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The Sentencing of David McBride: Protecting “Chosen War Heroes” and Imprisoning Whistleblowers

Written by Rebecca Oxtot

Edited by Annika Lilja

This past May, Australian whistleblower David McBride was sentenced to five years and eight months in prison after pleading guilty to three charges of theft and leaking classified documents to the press. These documents were leaked to ABC News in 2017 and published as a part of the series “Afghan Files,” which contained allegations of war crimes committed by Australian military personnel in Afghanistan.

David McBride was deployed to Afghanistan in both 2011 and 2013, serving as an Australian Army Lawyer. McBride explains his decision to leak documents in an interview with the journalist Maeve McGreggor, describing the pressure placed upon him to prosecute those whose conduct he didn’t think “fit the parameters of wrongdoing,” while high-profile war criminals were ignored. He felt that his commanders were attempting to address rumors of wrongdoing without risking the reputation of their “chosen war heroes” (Mcbride, 2024).

Further, McBride’s defense identified his motive for the leak as the Australian Military’s scapegoating of lower-ranked officers to cover up the crimes of the higher ranks. They argued that he acted in good faith, stating, “His motivation was therefore to remedy what he perceived to be an injustice occurring within the ADF” (Mcbride’s Defense, 2024).

David Mcbride has stood by his actions since the case began. In 2019, he wrote, “Whatever they decide, I believe that I did my duty.” (Mcbride, 2019). He stated that he attempted to file a complaint and reach out to both the police and minister prior to leaking the documents.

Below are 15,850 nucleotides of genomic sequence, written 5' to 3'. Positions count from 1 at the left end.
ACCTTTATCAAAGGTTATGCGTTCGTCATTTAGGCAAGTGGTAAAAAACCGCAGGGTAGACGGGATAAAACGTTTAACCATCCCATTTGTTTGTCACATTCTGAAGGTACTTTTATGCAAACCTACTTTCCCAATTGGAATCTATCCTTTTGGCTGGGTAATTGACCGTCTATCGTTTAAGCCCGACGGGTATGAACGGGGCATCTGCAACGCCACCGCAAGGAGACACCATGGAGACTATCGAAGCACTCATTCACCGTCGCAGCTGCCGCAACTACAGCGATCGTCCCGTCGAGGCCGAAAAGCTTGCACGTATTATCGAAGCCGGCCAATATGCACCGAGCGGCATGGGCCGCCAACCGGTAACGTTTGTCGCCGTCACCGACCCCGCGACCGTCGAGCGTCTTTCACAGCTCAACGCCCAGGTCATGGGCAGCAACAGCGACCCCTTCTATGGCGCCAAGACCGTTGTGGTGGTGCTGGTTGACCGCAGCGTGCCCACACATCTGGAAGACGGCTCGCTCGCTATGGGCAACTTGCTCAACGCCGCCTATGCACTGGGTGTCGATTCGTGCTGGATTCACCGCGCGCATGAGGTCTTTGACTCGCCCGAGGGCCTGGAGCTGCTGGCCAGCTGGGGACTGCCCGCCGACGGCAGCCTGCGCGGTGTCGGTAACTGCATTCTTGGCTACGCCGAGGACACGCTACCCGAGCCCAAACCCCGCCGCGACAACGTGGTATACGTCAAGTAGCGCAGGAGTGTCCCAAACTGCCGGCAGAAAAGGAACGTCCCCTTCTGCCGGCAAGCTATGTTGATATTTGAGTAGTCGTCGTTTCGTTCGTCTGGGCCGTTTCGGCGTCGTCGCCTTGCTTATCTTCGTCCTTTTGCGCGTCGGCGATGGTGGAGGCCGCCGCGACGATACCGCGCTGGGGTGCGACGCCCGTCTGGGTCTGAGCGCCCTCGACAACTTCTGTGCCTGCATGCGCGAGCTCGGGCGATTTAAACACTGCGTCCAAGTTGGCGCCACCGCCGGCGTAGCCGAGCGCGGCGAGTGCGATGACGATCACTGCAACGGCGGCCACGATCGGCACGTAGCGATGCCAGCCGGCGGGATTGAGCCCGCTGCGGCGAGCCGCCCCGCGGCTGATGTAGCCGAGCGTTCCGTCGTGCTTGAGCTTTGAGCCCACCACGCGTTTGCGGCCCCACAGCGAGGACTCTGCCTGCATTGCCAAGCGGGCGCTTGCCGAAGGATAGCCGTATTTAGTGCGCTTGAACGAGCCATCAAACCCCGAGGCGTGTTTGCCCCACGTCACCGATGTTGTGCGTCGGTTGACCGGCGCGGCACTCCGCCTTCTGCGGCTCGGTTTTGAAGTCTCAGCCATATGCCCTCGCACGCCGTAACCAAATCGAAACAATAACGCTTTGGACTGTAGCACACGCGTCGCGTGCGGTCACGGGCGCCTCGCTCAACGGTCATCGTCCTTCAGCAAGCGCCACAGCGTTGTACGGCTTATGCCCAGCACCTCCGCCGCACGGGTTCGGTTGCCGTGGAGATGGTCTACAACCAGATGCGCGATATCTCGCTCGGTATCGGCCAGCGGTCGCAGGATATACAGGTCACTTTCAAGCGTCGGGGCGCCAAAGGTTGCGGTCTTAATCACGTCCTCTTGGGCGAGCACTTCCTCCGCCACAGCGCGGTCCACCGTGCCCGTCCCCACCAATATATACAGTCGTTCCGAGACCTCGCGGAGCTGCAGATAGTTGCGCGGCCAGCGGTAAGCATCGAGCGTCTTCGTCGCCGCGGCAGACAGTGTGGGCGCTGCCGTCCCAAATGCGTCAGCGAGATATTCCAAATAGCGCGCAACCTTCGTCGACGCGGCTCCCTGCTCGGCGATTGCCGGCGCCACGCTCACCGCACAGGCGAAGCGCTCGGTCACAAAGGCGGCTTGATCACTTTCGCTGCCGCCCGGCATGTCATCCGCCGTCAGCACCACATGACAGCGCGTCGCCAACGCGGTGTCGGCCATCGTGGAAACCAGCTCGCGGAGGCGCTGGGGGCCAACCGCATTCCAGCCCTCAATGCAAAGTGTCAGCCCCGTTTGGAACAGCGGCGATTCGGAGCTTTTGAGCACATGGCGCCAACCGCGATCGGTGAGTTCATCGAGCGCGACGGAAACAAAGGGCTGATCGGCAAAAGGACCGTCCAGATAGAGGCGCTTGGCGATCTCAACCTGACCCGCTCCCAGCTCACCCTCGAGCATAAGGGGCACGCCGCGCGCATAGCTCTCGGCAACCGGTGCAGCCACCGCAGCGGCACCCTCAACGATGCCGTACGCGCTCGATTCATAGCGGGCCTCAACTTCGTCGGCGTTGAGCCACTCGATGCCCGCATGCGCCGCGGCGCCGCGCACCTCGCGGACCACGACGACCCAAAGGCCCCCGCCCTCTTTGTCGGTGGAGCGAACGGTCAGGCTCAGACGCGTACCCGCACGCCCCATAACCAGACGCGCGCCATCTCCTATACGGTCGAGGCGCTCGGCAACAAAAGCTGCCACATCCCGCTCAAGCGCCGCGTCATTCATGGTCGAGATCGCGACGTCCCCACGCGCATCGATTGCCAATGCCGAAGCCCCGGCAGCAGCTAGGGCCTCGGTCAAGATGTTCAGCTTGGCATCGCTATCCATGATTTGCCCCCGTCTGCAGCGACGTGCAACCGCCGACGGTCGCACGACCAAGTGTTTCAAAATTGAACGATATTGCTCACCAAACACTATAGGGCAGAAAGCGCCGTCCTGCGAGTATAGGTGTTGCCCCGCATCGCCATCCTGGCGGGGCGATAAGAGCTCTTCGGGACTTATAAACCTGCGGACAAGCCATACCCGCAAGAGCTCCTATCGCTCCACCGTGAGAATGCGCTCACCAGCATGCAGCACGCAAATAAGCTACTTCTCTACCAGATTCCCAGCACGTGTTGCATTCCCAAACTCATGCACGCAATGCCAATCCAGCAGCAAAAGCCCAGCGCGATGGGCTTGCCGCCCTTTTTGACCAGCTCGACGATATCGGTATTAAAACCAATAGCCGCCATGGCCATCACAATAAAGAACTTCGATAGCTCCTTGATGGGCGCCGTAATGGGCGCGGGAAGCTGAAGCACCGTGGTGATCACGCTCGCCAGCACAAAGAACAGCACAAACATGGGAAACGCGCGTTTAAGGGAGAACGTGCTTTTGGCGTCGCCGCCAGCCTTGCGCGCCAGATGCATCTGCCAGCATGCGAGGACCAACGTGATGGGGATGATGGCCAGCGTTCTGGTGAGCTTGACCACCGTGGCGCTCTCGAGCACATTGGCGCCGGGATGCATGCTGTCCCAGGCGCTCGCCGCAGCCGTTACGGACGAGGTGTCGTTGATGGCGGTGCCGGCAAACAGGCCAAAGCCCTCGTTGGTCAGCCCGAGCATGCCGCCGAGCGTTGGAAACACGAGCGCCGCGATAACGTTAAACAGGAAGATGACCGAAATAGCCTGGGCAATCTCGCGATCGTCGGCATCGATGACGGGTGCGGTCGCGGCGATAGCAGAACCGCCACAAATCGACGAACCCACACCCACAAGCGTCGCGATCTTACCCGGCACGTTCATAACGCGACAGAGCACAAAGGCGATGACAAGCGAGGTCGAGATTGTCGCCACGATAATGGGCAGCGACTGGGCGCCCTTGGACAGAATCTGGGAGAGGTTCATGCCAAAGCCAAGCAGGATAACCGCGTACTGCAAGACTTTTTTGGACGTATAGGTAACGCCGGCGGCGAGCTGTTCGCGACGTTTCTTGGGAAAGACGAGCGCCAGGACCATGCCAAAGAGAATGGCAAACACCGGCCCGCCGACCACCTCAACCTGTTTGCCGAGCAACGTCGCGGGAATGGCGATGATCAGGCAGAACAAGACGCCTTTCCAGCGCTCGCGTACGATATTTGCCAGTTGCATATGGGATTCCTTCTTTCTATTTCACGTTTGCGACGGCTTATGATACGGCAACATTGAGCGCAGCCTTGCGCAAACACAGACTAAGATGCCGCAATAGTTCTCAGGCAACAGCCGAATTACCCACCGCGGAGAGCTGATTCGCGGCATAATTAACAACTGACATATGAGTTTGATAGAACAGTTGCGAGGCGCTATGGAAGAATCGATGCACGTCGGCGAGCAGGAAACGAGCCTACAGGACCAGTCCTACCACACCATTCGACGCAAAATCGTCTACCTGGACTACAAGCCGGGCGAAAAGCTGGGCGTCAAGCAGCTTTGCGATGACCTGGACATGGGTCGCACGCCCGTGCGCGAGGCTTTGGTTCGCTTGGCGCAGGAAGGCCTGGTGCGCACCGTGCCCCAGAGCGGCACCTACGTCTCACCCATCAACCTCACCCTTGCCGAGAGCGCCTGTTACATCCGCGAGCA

During the case, evidence was dismissed due to the Commonwealth’s intervention, which claimed that it jeopardized the security of the nation and should not be used. According to the Guardian, David Mcbride’s defense lawyer Mark Davis reported that the ruling was a fatal blow to their case. Following the dismissal of evidence, David McBride pleaded guilty to three charges of stealing commonwealth information to pass on to ABC News.

The Afghan Files contain allegations of numerous war crimes, including mutilation and the murder of unarmed civilians. Additionally, they focus on the crimes of individual personnel and the growing “warrior culture” within the military (Oakes, 2017).

Despite the heavy allegations posed in the Afghan Files, David McBride is the first to be prosecuted in relation to the leak. Those accused of war crimes are yet to face the same legal accountability. 

The Australian government has yet to publicize any investigation into the allegations of the Afghan Files, making it difficult to argue their legal validity. However, the Afghan Files have incited further reporting on the topic, particularly relating to the most decorated living Australian veteran, Ben Roberts-Smith. Ben Roberts-Smith has received numerous medals for his service in Afghanistan and Iraq, including the Victoria Cross, Australia’s highest military award. However, since the release of the Afghan Files, news agencies such as the Sydney Morning Herald, the Age, and the Canberra Times have published articles that accuse Roberts-Smith of killing unarmed Afghani prisoners, including the machine-gunning of a man with a prosthetic leg.